Covert Insertion of Surveillance Chips Into Motherboards by China
Recently, Bloomberg News, The Times [of London]; and Wired Magazine, have reported on the insertion of chips by Chinese factories into servers designed in the United States, which were used to secretly access the networks the hardware was connected to. A Portland, OR based company, Elemental, supplied servers to Amazon designed to assist with video compression. The manufacture of the servers was handled by Super Micro Computer, Inc., of San Jose, CA, which outsourced part of the work to subcontractors in China, that allegedly inserted chips not part of the original design. These servers are used by the Department of Defense; the United States Navy; and as part of the CIA's drone program. Hardware implants are extremely difficult to implement. Nevertheless, Bloomberg reports that America's largest company, Apple, found that someone installed these malicious chips. "Apple was an important Supermicro customer and had planned to order more than 30,000 of its servers in two years for a new global network of data centers. Three senior insiders at Apple say that in the summer of 2015, it, too, found malicious chips on Supermicro motherboards."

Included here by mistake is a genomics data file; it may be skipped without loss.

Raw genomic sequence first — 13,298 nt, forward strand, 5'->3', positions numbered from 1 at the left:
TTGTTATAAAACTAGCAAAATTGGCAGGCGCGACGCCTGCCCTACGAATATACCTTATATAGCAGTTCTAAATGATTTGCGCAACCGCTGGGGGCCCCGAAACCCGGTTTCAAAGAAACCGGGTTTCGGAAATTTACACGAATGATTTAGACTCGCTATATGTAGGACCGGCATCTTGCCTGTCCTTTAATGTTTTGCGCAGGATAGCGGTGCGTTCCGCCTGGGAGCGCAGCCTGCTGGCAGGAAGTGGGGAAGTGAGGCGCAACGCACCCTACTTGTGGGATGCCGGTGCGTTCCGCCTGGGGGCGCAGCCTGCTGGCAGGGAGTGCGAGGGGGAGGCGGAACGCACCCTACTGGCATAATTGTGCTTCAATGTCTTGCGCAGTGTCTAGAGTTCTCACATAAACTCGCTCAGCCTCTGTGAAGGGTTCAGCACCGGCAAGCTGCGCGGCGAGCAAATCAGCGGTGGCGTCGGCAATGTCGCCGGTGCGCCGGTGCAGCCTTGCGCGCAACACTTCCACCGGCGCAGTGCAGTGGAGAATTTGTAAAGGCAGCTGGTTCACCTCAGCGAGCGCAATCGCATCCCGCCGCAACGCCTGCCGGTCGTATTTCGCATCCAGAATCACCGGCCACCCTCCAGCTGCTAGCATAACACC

Elemental Technologies was created in in 2006 to market code for graphics chips designed to handle the increased demand for streaming online video. The chips were designed to look like different motherboard parts (e.g., signal conditioning couplers). Some of these chips altered Linux operating system code to prevent servers from checking for passwords. According to a study at the University of Michigan, the chips could be used to get full access to operating systems, and hardware security analysis would not be able to find the chips.